Re: [xmca] Disgrace: How a giant of science was brought low | Focus | The Observer

From: Paul Dillon <phd_crit_think who-is-at>
Date: Sun Oct 21 2007 - 04:58:39 PDT

  Let me take a shot a your questions:
  1) How would you define the dividing line between politics and science (‚€œthis
is politics, not science‚€)?
  It really isn't a question of a dividing line between science and politics. What is at issue is the extension of expertise of one domain into another, in this case from the science of genetics into the domain of human capabilities when in fact there is no basis for that extension. As such the problem is the ideological consequences of using stature in one domain . . . you mention "ad hominem" arguments, in fact his statements about genes an d intelligence are something of an inversion, his statements have ideological valence in the world of politics and as such it is necessary to oppose him on political grounds. His scientifc contributions are not the foundation for his assertions. It's pure politics all the way. Nazis were really big on genetics too.
2) How would you define free speech? You are criticizing scholars "trying to
sell us the idea that opposing these remarks is an attack on free speech (in a
similar manner the neoconservatives think that criticism of the government is
unpatriotic)." It seems to me that these are incommensurable cases: the latter
having actively tried to reduce free speech, the former having tried to extend
  This is simply a red-herring. Think about social responsibility. Why is it a big deal that Bill Clinton got a blow job in the oval office? Because his social role has corresponding responsibilities. Similarly, Watson's opinions have major social consequences. If he believe Africans are less intellgient, that's fine, just as long as he doesn't try to use his scientific stature to legitimate that position. It's simple racism and ignores 500 years of European agression againstand exploitation of the African peoples. Perhaps he should address the genetic bases of European violence just to be consistent.
  3) Do we need ‚€œclosets‚€ (‚€œhe just went out of the closet as regards his
political views‚€)? Are rigorous moral taboos desirable among scientists?
  I don't see how the outrage against Watson interferes with his pursuit of genetic research. It is rather against his unfounded assertions concerning genetics and intellgienve. Has he even bothered to distinguish Bantu, Nilotic, and other allele concentrations among African populations. After all Egyptians are Africans, right?
  4) You consider ‚€œa mob reaction‚€ as ‚€œthe adequate response to prejudice.‚€ Since
every human being possesses prejudices to some extent and of some kind, it
could be interesting to know what and whose prejudices deserve (or do not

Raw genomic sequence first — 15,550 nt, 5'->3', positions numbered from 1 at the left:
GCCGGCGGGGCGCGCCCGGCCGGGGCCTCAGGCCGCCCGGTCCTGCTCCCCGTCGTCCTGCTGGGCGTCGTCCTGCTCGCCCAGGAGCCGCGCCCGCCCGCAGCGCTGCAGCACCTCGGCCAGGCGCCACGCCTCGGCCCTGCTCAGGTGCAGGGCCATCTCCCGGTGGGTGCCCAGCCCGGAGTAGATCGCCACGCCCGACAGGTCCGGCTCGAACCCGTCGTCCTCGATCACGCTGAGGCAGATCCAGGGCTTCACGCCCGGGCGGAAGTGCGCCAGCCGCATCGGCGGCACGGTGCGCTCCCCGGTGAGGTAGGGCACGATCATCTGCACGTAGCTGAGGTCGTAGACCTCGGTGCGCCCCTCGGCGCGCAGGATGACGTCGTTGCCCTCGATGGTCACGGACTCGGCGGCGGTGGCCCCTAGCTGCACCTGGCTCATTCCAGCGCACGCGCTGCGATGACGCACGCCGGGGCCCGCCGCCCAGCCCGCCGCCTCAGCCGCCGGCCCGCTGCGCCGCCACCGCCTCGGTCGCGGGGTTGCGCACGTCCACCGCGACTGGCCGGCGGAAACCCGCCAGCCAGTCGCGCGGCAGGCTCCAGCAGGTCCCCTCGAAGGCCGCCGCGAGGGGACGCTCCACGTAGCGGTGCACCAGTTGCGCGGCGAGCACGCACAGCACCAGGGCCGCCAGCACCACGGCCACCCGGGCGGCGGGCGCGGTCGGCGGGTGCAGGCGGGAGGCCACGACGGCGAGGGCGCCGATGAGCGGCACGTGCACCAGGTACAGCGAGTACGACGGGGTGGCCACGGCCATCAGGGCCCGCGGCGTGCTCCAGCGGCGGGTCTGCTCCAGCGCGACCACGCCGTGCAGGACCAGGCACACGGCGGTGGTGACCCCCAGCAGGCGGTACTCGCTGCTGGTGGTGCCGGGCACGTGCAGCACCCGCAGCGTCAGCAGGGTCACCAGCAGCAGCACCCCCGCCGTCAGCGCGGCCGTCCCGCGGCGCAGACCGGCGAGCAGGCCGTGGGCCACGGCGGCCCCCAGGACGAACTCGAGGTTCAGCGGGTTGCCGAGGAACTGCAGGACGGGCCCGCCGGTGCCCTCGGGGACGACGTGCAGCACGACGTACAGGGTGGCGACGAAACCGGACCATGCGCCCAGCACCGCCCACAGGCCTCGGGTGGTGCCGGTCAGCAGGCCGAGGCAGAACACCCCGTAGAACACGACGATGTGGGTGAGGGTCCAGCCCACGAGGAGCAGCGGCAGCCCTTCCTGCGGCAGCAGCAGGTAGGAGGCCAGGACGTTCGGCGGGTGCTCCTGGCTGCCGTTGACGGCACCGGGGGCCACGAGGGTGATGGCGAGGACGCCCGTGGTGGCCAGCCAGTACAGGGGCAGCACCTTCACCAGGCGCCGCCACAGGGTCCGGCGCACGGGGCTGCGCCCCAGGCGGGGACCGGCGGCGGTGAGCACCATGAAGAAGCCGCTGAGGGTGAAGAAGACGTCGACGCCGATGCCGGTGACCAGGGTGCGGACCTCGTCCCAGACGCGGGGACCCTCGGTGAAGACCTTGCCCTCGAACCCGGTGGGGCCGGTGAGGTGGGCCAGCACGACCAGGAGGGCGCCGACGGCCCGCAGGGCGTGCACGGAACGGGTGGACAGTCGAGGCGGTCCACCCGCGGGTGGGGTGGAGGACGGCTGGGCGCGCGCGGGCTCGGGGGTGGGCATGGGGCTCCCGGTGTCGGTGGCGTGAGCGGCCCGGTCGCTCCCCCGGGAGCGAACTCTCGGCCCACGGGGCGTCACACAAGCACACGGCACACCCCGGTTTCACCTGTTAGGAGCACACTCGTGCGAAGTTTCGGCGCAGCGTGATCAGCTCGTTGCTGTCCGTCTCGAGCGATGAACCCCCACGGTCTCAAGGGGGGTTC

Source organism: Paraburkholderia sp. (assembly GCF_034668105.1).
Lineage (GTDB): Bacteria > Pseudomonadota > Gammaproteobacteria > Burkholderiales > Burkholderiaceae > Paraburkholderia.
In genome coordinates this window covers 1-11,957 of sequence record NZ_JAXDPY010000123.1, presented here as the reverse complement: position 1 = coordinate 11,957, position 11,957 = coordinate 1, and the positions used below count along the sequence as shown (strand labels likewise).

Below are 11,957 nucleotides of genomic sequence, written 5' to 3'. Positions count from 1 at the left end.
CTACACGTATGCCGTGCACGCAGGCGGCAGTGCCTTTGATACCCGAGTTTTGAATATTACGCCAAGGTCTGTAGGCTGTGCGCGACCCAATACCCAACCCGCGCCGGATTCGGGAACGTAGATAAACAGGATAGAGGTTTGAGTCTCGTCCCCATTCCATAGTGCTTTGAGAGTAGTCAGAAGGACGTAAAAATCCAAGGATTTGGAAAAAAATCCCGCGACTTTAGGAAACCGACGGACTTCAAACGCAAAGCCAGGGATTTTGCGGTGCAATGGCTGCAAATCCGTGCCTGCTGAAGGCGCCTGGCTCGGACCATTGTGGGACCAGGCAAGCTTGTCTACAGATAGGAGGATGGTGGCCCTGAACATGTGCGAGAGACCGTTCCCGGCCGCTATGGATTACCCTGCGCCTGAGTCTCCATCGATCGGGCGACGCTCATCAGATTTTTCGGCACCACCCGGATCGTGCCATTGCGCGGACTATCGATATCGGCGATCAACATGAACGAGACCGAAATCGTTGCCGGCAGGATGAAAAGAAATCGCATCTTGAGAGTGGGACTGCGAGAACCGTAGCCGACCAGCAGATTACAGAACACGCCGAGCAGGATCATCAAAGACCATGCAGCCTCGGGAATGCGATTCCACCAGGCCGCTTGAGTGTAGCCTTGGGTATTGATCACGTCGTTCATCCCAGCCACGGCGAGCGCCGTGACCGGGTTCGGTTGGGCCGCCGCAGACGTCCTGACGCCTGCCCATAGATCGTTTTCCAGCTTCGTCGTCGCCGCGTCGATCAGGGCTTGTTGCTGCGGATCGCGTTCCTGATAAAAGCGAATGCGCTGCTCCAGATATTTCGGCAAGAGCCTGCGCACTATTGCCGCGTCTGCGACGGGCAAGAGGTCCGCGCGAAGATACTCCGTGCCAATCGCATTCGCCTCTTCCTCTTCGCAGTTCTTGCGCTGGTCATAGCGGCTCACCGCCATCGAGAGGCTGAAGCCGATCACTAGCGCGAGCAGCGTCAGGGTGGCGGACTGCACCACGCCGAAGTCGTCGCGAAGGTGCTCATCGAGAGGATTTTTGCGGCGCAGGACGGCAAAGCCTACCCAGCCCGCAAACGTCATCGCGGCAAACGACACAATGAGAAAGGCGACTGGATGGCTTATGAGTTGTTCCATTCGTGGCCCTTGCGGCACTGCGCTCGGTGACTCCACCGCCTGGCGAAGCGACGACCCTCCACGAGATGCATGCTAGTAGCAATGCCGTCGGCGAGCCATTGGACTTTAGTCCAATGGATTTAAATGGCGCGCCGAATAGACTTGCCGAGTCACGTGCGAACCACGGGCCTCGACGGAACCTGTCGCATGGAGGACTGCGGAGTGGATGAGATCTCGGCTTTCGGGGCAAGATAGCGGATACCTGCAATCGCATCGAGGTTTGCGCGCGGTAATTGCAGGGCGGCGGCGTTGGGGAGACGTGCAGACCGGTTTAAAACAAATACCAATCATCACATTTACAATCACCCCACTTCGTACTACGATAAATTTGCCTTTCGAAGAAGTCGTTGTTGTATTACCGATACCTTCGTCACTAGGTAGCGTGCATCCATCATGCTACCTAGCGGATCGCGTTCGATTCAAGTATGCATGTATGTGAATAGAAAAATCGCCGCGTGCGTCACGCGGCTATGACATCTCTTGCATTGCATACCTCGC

deserve) ‚€œa mob reaction.‚€
  What is this "mob" stuff? Isn't "mob mentality" based on an absence of discourse. Apparently Watson is doing all he can to downplay the statements he made which indicates that he doesn't really have any ground to stand on. There's no pope here, no catholic church that can burn him at the stake, all he's got to lose are his pretensions to pontificate on matters in which his opinion is just the same as any man on the street, he can still do his genetic research, right? Do you recognize the possibility of legitimate collective outrage at his pretensions?

5) Are you advocating the view that there is only one, monolithic Truth (‚€œWe
are not talking here about a guy that is defending a scientific truth, such as
Galileo, Coppernicus, Bruno or many other real heroes‚€)?
  No question of monolithic truths. It has to do with someone who has presented personal opinions as based on the highest level of science, the contemporary equivalent of the papal truth, tiara and all. That's where the beef is. If anything, Watson is attempting to establish the very limited field of genetics (important primarily because it makes good business, but fortunately many peoples throughout the world are saying NO to genetically modified everything) into the monolithic basis of all things human. Turn the light around!!!.
  6) Guilt by association: Should we stop reading Vygotsky due to the fact that
the Marxist ideology he to some extent advocated or supported gave rise to one
of the most brutal regimes in recorded history (‚€œwe are talking about a guy
that is lending his scientific credentials to a way of thinking that supported
appartheid and many other abhorrent policies in the US and elsewhere")?
  This is a non-sequitur. Vygotsky's theories never supported any brutal regime. And one would be hard pressed to find anything in Marx's writings that legitimated the brutal regimes (e.g. Stalin, Pol Pot) either, just as it's hard to find anything in the Gospels of Jesus that could possily legitimate the much greater, much more brutal destruction of native American civilizations in South and Central Americal In fact the misuse of Marxist theory in various historical peeriods is comparable to Watson's misuse of genetic theory.

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Received on Sun Oct 21 05:03 PDT 2007

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